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Diabetes Health Center

The Nerve Damage of Diabetes

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Cardiovascular system

Autonomic neuropathy can affect the cardiovascular system, which controls the circulation of blood throughout the body. Damage to this system interferes with the nerve impulses from various parts of the body that signal the need for blood and regulate blood pressure and heart rate. As a result, blood pressure may drop sharply after sitting or standing, causing a person to feel dizzy or light-headed, or even to faint (orthostatic hypotension).

Neuropathy that affects the cardiovascular system may also affect the perception of pain from heart disease. People may not experience angina as a warning sign of heart disease or may suffer painless heart attacks. It may also raise the risk of a heart attack during general anesthesia.

Hypoglycemia

Autonomic neuropathy can hinder the body's normal response to low blood sugar or hypoglycemia, which makes it difficult to recognize and treat an insulin reaction.

Sweating

Autonomic neuropathy can affect the nerves that control sweating. Sometimes, nerve damage interferes with the activity of the sweat glands, making it difficult for the body to regulate its temperature. Other times, the result can be profuse sweating at night or while eating (gustatory sweating).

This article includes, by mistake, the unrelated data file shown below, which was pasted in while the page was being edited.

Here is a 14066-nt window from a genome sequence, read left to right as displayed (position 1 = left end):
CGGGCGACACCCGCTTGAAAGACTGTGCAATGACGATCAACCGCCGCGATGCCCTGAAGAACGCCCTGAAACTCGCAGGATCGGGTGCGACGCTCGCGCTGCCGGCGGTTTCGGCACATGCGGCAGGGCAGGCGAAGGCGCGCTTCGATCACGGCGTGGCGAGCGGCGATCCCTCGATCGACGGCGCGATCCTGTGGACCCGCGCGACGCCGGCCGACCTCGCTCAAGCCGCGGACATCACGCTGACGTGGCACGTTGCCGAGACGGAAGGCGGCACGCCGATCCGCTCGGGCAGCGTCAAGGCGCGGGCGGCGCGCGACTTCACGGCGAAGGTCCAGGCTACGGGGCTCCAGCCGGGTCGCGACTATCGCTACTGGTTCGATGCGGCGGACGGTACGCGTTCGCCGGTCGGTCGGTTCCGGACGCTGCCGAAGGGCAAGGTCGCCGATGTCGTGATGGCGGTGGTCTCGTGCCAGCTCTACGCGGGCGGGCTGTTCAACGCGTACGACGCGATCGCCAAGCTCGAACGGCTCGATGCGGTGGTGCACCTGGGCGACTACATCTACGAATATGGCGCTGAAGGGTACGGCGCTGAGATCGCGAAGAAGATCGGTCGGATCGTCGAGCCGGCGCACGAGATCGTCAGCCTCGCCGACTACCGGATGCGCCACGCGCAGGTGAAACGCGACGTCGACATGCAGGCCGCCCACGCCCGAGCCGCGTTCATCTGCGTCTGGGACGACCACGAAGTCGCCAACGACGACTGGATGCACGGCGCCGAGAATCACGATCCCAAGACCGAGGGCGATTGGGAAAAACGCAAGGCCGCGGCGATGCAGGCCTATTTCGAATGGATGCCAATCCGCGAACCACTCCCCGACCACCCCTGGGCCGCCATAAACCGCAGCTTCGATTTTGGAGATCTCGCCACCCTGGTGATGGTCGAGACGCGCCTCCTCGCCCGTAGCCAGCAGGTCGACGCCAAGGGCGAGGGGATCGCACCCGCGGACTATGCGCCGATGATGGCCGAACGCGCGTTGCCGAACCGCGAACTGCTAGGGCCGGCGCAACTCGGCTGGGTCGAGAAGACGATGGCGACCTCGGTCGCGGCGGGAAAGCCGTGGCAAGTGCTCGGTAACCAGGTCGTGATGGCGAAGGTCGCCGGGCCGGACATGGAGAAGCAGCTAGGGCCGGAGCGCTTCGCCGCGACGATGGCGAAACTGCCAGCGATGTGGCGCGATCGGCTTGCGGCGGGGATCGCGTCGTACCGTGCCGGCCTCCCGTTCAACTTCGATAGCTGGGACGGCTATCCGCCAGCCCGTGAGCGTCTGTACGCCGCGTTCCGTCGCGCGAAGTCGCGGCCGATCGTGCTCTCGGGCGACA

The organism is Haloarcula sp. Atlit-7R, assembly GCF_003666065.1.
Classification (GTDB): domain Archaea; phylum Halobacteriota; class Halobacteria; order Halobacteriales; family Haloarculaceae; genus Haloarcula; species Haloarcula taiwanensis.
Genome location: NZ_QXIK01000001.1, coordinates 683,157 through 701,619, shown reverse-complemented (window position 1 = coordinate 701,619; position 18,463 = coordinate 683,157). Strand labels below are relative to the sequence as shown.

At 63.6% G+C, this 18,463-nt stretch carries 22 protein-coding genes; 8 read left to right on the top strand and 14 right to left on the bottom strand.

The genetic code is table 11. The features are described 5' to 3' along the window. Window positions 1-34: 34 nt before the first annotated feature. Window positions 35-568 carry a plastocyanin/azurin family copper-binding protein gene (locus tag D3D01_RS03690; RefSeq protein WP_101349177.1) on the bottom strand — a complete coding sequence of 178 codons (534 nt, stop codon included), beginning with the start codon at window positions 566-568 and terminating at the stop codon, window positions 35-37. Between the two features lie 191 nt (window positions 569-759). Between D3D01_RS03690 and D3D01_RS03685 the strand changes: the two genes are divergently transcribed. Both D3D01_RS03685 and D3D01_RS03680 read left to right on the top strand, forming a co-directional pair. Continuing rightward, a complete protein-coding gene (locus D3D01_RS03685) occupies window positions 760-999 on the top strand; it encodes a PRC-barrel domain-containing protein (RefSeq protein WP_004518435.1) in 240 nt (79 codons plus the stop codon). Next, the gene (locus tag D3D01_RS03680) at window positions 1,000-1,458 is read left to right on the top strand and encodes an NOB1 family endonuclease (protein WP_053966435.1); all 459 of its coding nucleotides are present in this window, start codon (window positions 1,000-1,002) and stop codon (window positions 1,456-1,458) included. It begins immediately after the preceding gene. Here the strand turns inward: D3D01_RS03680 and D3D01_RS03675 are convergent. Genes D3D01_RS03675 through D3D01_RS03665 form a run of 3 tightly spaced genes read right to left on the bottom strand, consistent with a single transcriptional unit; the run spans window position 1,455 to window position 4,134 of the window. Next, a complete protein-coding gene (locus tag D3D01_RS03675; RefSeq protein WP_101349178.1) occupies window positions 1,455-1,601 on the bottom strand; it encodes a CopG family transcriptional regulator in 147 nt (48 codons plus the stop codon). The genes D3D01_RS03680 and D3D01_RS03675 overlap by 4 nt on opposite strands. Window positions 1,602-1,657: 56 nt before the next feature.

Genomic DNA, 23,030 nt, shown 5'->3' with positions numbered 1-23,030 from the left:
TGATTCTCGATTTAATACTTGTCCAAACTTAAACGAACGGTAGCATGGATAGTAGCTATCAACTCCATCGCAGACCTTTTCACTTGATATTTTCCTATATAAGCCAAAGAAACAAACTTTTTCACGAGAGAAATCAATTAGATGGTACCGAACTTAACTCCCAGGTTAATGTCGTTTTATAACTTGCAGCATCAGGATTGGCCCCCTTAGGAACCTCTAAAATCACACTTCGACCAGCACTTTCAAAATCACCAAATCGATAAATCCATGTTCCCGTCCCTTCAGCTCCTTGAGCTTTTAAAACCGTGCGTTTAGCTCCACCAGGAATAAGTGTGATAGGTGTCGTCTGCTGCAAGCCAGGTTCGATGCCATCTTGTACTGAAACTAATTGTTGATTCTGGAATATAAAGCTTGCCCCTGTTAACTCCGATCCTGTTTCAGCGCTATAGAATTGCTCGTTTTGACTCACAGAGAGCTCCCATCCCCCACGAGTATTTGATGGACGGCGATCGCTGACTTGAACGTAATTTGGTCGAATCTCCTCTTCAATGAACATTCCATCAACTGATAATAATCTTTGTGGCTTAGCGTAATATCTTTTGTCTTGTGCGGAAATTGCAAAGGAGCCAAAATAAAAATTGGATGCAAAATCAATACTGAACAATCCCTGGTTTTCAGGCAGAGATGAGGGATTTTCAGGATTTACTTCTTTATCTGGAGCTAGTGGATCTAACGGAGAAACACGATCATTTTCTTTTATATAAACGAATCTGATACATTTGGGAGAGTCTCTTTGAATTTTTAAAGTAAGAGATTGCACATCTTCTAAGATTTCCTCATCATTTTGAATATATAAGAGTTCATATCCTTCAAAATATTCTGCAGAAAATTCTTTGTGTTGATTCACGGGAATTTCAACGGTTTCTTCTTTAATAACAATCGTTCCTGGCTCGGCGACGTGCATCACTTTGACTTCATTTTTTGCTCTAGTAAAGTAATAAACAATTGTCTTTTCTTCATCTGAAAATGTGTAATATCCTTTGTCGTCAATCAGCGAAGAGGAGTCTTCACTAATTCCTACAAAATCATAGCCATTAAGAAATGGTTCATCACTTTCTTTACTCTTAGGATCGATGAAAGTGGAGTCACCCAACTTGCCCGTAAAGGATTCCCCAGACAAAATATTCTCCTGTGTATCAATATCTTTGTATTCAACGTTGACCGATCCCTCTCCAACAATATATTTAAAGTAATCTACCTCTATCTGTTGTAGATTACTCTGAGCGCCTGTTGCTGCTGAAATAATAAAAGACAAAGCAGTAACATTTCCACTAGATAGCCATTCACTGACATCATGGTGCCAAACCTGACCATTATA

Focal Neuropathy (Including Multiplex Neuropathy)

Occasionally, diabetic neuropathy appears suddenly and affects specific nerves, most often in the torso, leg, or head. Focal neuropathy may cause:

  • Pain in the front of a thigh
  • Severe pain in the lower back or pelvis
  • Pain in the chest, stomach, or flank
  • Chest or abdominal pain sometimes mistaken for angina, heart attack, or appendicitis
  • Aching behind an eye
  • Inability to focus the eye
  • Double vision
  • Paralysis on one side of the face (Bell's palsy)
  • Problems with hearing

This kind of neuropathy is unpredictable and occurs most often in older people who have mild diabetes. Although focal neuropathy can be painful, it tends to improve by itself after a period of weeks or months without causing long-term damage.

People with diabetes are also prone to developing compression neuropathies. The most common form of compression neuropathy is carpal tunnel syndrome. Asymptomatic carpal tunnel syndrome occurs in 20 to 30 percent of people with diabetes, and symptomatic carpal tunnel syndrome occurs in 6 to 11 percent. Numbness and tingling of the hand are the most common symptoms. Muscle weakness may also develop.

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